At NovaNet, we advocate for an alternative approach called non-uniform incremental verifiable computation (NIVC) (SuperNova). We have open-sourced work for this and plan to continue contributing to the ecosystem. NIVC allows creators of zkVMs to leverage adaptively sized zkCircuits tailored to the prover's memory specifications. You can execute very large steps on powerful machines with lightning speed, or prioritize privacy by using smaller steps for reduced memory usage. NIVC enables the grouping of recurring opcodes into a single IVC set comprised of multiple opcodes, serving as the NIVC equivalent to precompiles without the need for manually adding specific precompile circuits. If the execution trace exhibits patterns, the zkVM can optimize those patterns to run quickly on the fly with existing audited zkCircuit opcodes, without human intervention.

NIVC's versatility extends to incorporating the verification circuits of other proof systems within a larger system. For example, you could integrate the JOLT or SP1 verifier as a circuit within your NIVC system, enabling anyone worldwide to submit proofs to your NIVC layer using those provers. At NovaNet, this and more is being done with even more specialized zkCircuits tailored for zkML and DePin-specific use cases where specialized provers are the only way to tackle the complex problem sets in an efficient way.

NIVC is the ideal system for a decentralized prover network, as it allows for extreme speed while also providing optimal control for privacy and memory-constrained provers. It serves as an ideal foundation for such a system, incentivizing contributions from hardware-accelerated provers, researchers with potentially faster schemes, and even ordinary computers, all earning from creating optimal proofs.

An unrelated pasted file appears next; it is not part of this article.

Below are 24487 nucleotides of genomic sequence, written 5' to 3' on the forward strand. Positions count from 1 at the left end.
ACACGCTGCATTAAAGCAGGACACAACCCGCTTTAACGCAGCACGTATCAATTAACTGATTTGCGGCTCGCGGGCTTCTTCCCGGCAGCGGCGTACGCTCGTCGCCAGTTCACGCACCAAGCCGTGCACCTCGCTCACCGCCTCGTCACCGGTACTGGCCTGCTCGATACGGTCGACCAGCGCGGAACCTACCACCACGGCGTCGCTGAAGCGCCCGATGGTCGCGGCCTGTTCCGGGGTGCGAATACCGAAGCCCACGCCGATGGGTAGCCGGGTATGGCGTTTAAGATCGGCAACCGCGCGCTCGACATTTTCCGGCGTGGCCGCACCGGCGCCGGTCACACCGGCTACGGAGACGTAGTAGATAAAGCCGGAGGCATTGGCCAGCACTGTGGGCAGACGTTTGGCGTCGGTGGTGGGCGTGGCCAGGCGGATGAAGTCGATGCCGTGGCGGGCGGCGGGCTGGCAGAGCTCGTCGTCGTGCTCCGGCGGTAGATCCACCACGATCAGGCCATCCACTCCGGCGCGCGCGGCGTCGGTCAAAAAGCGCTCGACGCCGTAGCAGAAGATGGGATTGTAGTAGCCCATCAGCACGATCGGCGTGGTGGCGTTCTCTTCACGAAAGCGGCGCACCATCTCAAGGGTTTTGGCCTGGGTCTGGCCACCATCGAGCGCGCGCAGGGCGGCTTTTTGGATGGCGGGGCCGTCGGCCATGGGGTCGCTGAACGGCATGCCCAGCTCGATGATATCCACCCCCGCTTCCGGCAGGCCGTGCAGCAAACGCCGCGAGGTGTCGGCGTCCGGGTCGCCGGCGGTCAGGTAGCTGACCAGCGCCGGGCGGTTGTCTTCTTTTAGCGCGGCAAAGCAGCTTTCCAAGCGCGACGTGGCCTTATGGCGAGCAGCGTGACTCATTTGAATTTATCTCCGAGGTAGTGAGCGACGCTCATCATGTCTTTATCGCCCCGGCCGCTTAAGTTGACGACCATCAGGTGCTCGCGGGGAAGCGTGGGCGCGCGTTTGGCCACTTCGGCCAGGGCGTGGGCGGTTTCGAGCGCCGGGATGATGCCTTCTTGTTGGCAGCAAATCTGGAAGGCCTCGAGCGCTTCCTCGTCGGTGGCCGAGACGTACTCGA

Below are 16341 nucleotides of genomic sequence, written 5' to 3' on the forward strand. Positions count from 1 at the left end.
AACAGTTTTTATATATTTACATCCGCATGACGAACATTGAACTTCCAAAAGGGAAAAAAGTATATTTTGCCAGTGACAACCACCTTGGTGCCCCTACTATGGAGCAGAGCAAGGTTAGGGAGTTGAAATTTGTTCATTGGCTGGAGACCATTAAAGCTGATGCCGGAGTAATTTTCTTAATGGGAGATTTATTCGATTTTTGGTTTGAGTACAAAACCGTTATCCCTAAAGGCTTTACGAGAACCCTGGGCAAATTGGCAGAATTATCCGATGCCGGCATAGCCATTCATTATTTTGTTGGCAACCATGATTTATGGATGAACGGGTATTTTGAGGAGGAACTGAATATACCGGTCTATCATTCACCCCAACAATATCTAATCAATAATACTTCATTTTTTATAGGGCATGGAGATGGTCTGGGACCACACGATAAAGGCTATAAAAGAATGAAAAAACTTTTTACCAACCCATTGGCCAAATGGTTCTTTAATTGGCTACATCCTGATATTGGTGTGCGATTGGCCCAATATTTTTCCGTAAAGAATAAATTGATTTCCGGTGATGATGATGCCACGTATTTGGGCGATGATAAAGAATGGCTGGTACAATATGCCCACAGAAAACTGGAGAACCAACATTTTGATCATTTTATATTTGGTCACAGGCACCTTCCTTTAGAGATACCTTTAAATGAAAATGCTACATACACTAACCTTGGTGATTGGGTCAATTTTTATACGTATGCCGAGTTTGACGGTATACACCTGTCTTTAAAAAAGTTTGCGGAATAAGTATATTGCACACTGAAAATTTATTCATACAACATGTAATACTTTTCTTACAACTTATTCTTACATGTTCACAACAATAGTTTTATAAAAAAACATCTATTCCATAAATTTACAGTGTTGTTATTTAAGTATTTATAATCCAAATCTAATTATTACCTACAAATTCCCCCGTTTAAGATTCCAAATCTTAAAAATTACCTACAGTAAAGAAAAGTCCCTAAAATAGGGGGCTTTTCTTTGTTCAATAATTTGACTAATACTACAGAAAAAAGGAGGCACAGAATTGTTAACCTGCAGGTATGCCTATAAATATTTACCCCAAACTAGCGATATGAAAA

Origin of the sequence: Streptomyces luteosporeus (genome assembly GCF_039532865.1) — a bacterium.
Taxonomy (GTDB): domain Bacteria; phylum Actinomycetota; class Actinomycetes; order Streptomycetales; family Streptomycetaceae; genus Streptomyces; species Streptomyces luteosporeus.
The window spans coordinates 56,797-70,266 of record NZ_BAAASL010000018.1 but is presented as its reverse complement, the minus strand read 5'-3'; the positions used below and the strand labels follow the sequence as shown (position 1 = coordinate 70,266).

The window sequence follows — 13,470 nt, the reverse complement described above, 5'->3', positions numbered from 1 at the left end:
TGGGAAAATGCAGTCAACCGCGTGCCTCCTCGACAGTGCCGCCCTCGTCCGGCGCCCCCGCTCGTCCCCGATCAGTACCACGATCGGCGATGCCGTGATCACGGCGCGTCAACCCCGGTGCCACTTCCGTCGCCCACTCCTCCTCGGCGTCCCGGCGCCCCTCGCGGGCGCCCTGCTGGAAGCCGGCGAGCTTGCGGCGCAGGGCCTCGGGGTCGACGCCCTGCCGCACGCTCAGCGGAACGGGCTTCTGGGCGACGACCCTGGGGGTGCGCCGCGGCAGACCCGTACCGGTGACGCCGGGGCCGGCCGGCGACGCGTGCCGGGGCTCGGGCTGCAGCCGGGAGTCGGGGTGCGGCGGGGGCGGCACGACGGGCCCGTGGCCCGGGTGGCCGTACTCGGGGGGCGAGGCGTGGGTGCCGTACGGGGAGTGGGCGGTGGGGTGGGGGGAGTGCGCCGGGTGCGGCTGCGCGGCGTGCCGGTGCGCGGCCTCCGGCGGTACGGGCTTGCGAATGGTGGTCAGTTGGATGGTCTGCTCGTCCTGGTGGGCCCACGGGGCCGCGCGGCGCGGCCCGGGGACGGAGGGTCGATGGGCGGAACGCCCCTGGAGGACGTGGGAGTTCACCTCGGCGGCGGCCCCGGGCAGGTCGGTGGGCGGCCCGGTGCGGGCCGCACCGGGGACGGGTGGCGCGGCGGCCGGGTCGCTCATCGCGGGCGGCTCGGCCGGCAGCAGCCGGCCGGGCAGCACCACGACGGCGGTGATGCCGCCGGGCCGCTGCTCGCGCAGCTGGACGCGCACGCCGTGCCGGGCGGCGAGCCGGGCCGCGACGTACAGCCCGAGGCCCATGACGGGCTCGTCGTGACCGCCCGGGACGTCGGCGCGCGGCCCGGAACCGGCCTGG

"Cool, so any proving scheme can contribute in an NIVC based system. Anyway to make the NIVC proving scheme faster?" - anon.

NIVC systems are currently elliptic curve-based, owing to the homomorphic properties of EC-based polynomial commitment schemes (PCS). This means that even with prover work complexity of O(F), where F is the circuit size, prover speed is limited by the efficiency of multi-scalar multiplications (MSMs) involving large scalar values. In spite of this, current IVC based system still show competitive if not superior performance in many settings. Researchers are developing faster PCS that we expect will further enhance proving times in the NIVC setting. However, lattice-based PCS are becoming increasingly attractive. Until recently, most lattice-based PCS exhibited slower provers with larger proof sizes compared to their hash or EC-based counterparts. Recent open-sourced code with benchmarks, however, demonstrate performance approaching that of Brakedown and FRI. With minor modifications to their code, we were able to achieve speeds close to those observed with EC-based Pedersen commitments. Lattice PCS are becoming fast!

This development is significant because lattice-based systems operate over 16-bit values rather than the large 256-bit scalar values used in EC systems. Standard hardware can efficiently accelerate computations at this word size. Lattice-based systems offer quantum-resistance, a benefit often touted for hash-based systems. They feature transparent setup, eliminating the need for a trusted setup ceremony. They are homomorphic and can be used for optimal recursive proving. Furthermore, they circumvent the issue of cycles of curves, which has been a major headache for IVC systems. We anticipate that research in this area will yield a competitive PCS with next-generation proving times. This will give super powers to NovaNet, the upcoming global, NIVC based, incentive and decentralized prover network.

Testnet in summer follow along ->